“When the party calls, if it means getting water for the people working the cameras or being someone’s personal aide, I’m prepared to do it,” Miller said, noting his main responsibilities are still to the school and members of his campus organization. “At this point, I’m involved in something I truly, truly believe in and will do anything I can to help. I don’t care what it is. I’m like so many of my fellow students who just want to be a part of it.”
If the 2000 vice-presidential debate is any indication, the call is definitely coming.
Fugate, president of the College Republicans at the time, had a front-row seat as electoral politics passed into presidential history. For him, the debate and all that went with it was more than just a laboratory for observing the political process.
Fugate, who is serving on the Debate Steering Committee at Centre this time around, was in almost constant communication with the Bush-Cheney campaign workers in Austin and Louisville in 2000. The vice-presidential debate in 2000 at Centre featured Republican Dick Cheney and Democrat Joe Lieberman. Fugate was thrust into the spotlight, speaking for both the Bush-Cheney campaign and Centre to media outlets all over the United States, Europe and Asia.
“This is your chance to see if this — the campaign, the politics, all of it — is something you want to do for the rest of your life,” said Fugate, who now runs Fugate Strategic Affairs, a Louisville consulting business.
“I got to meet countless senators, representatives and other dignitaries, but also had personal conversations with many of them. If you can do a good job, this will open up doors for you forever.”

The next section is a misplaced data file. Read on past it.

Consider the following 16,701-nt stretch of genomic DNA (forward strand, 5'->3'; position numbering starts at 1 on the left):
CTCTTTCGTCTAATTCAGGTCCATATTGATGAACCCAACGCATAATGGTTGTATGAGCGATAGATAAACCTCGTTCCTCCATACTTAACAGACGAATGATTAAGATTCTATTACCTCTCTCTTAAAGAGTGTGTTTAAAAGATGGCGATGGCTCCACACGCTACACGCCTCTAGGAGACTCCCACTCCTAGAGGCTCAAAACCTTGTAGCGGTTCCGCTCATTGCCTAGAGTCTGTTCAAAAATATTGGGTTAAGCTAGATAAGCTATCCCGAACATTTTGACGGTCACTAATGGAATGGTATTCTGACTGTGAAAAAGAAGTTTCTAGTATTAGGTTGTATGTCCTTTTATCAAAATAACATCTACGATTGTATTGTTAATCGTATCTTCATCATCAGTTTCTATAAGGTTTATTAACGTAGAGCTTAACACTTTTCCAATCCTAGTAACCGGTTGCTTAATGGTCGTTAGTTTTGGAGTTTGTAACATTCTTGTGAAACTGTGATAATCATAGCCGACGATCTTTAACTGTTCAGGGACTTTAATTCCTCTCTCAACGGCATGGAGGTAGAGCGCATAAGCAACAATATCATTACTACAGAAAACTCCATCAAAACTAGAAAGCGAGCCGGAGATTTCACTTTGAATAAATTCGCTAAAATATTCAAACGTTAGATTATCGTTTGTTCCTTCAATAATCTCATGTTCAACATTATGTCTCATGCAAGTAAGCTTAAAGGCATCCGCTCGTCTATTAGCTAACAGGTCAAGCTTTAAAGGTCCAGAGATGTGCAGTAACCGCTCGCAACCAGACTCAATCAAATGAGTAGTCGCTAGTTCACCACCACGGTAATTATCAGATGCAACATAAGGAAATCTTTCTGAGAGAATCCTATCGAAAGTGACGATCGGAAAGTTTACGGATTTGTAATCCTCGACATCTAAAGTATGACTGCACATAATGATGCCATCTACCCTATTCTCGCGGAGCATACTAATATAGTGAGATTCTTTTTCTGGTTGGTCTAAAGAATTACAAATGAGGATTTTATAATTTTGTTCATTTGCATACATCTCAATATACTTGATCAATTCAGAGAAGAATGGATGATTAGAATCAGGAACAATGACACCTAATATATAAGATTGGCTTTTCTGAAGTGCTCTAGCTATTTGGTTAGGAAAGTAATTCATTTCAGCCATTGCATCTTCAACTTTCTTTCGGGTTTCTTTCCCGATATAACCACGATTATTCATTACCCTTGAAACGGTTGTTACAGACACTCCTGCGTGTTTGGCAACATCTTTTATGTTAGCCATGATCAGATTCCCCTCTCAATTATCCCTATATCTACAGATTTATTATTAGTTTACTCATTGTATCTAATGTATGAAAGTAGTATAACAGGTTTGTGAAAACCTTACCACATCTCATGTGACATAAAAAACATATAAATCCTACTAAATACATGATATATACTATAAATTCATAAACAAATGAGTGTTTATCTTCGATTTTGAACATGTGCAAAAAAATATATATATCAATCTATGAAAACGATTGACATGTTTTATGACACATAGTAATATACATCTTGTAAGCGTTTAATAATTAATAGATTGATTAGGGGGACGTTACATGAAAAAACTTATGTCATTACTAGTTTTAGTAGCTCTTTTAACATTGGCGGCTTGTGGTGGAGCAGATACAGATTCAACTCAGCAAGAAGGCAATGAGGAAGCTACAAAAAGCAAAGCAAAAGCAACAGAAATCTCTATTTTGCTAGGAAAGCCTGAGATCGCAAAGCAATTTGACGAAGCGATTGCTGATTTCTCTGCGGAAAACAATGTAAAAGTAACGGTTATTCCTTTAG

Fugate’s experience proved transformative in a direct way, as he went on to work for Secretary of State Trey Grayson at 23 years old, based almost entirely on the work Grayson saw him do during the debate. His twin brother, Wes, who ran media relations for the College Republicans in 2000, became a top aide for Ernie Fletcher, whom the brothers met during the debate.
Centre President John Roush said the college is working on ways to involve not only those on campus, but students of all ages in the region, including those from other universities. He said the impact the debate has on the lives of Centre students, and others who were involved, was profound.
“How students see themselves as part of their world, for some of them it's profoundly changed, but for all of them, we hope it is somewhat changed," Roush said. "That is what we saw happen last time."
As much as they stand to learn during the debate, students may actually have something to teach their counterparts in national politics. There have been discussions about a civility pledge taken by students but also offered to the candidates as a way of fostering the kind of respectful dialogue that characterized the 2000 debate between Cheney and Lieberman.
Miller and Wetton have done their best to set the tone.
Miller said they are good friends not necessarily in spite of their differing political views, but in part because they enjoy discussing them without the malice that exists between the more senior members of their parties. Wetton envisions people their age finding a less divisive way to get things done in the future.
“I have the highest hopes that when our generation are in positions of power 10 or 15 years from now, we will be able to find ways to find solutions to our problems through compromise,” Wetton said.